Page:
No, We Don’t Need More Gun Control After the Thousand Oaks Shooting

Fox News host, in an op ed, tells why we need to 'escape the prison' of certain ideas

Image Credit: Screenshot, FoxNews / David McNew/Stringer/Getty

A mass shooting, this time in Thousand Oaks, California, left 12 dead — including a police officer, Ron Helus, who gave his life for others.

Now, there is no shortage of ideas when it comes to preventing such horror.

The problem is, the loudest voices only offer two choices.

It’s either: “You want more gun control” — or “You want to arm everyone.”

We need to escape this prison of two ideas.

Here’s how.

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1.) We need a system that works. We once had a process for dealing with people who had a known mental illness, but the process is now paralyzed by fear.

People don’t want to be pegged as violating someone’s rights.

Today, psychiatric hospitals house less than a tenth of the people they did in the ’50s.

Yet our population has doubled.

If we can’t house them, then at least tag them so they can’t get a gun.

The shooter terrified his mom. That’s what we call a red flag.

2.) We need an industry focused on hardening soft targets. A shooter’s body count is limited by the time it takes for a second weapon to arrive.

Related: California Bar Shooting: At Least 12 Are Dead, Including a Sheriff’s Deputy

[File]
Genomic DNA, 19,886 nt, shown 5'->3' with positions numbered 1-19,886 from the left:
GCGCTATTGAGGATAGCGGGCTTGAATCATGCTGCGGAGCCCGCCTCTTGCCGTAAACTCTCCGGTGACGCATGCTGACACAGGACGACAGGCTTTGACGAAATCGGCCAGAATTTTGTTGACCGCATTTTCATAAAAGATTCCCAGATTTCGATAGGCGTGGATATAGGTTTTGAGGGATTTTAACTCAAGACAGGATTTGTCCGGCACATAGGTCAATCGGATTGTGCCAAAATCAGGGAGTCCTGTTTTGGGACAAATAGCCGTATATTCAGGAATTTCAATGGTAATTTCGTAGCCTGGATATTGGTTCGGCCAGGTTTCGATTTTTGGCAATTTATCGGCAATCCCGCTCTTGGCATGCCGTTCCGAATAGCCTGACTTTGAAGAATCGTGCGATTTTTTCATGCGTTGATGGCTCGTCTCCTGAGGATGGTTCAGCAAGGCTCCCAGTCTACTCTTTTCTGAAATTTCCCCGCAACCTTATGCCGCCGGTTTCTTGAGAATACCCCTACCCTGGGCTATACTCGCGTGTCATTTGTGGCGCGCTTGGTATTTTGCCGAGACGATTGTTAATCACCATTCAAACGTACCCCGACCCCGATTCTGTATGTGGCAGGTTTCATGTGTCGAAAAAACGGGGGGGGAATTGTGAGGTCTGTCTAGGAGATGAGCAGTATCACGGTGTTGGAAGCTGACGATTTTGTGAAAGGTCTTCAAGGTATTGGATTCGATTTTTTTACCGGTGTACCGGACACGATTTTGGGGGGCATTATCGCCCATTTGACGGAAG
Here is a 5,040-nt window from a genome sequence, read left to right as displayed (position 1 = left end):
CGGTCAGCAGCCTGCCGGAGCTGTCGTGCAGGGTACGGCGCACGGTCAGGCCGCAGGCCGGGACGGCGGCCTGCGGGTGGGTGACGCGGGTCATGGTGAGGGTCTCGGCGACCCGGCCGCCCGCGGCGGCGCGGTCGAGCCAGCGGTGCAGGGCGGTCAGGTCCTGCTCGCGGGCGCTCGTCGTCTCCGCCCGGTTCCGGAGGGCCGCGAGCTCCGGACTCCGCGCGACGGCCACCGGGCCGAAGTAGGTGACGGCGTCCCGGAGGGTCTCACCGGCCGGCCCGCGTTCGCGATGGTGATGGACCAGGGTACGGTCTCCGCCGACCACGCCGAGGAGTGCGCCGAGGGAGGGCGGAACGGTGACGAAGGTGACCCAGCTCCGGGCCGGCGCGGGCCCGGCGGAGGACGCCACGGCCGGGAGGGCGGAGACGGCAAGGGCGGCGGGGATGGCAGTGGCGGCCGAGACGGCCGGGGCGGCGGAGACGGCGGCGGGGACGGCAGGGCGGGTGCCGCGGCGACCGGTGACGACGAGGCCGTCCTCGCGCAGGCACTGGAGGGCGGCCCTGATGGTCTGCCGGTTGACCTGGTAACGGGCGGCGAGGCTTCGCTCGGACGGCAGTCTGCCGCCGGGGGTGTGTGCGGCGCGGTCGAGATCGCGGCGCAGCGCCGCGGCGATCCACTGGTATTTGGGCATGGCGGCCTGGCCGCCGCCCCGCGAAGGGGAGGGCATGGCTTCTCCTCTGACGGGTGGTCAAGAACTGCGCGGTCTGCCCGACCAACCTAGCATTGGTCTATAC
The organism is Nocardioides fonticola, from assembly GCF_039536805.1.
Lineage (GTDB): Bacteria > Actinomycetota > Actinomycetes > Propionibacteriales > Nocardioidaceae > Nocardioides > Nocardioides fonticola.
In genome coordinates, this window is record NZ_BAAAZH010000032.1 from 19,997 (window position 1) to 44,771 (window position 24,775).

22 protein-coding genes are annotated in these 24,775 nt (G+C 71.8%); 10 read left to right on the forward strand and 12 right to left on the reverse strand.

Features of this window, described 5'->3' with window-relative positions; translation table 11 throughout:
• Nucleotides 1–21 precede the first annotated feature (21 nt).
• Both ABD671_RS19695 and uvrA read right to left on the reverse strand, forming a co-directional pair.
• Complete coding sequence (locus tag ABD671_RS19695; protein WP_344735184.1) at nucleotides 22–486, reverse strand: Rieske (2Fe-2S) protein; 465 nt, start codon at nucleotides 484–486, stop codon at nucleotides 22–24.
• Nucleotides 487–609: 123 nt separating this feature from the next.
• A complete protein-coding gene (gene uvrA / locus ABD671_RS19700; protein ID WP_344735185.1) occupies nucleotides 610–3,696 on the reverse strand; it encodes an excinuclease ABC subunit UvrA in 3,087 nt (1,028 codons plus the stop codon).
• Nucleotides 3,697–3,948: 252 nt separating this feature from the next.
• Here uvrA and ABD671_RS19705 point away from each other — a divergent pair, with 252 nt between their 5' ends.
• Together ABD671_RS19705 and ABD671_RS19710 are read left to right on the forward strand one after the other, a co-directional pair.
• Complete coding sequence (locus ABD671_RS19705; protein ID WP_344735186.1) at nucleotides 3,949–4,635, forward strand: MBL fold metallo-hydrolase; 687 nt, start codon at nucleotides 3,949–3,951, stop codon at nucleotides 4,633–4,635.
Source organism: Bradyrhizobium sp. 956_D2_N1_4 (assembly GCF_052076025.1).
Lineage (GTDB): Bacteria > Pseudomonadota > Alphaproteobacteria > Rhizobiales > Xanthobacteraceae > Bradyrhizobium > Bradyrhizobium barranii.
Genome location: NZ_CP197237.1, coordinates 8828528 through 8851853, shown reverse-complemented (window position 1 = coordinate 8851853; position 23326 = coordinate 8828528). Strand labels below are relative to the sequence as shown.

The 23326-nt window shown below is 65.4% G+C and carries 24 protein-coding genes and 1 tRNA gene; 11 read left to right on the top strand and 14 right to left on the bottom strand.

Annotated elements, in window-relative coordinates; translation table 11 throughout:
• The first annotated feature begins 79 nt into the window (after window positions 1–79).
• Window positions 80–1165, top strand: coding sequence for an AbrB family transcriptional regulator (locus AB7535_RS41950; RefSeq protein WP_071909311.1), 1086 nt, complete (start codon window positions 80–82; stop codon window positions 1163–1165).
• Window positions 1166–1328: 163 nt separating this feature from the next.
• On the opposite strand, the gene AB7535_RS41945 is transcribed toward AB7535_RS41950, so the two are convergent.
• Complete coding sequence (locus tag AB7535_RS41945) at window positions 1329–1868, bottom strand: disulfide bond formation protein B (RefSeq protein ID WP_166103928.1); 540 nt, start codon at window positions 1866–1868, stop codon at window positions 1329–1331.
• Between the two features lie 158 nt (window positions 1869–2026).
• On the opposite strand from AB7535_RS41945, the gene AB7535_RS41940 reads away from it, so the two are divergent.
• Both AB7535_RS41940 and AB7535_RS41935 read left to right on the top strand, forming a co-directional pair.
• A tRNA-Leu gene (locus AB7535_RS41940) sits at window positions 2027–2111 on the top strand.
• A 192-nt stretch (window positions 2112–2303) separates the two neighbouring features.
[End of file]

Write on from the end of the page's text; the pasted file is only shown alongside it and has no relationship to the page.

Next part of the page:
Enhanced security can only reduce that time.

3.) Finally, the media must limit the persuasive power of its coverage. Studies of suicides verify the copycat phenomenon.

With mass shootings, the spotlight’s no help.

Religious and political terror has an ideology.

Criminal homicide has a payoff — revenge or profit.

Related: The Hero in the California Shooting Was a Dedicated Cop

This is the only terror that exists as an end in itself.

We can stop it.

But to do that we need to open ourselves up to uncomfortable ideas, ones that take us out of our rigid teams.

For more on what happened in Thousand Oaks, California, on Wednesday night, watch this video:

This Fox News opinion piece is used by permission. It’s adapted from Greg Gutfeld’s monologue on “The Five” on Nov. 8, 2018. Greg Gutfeld currently serves as host of Fox News Channel’s (FNC) “The Greg Gutfeld Show” (Saturdays 10-11 p.m./ET) and co-host of “The Five” (weekdays 5-6 p.m./ET). He joined the network in 2007 as a contributor.

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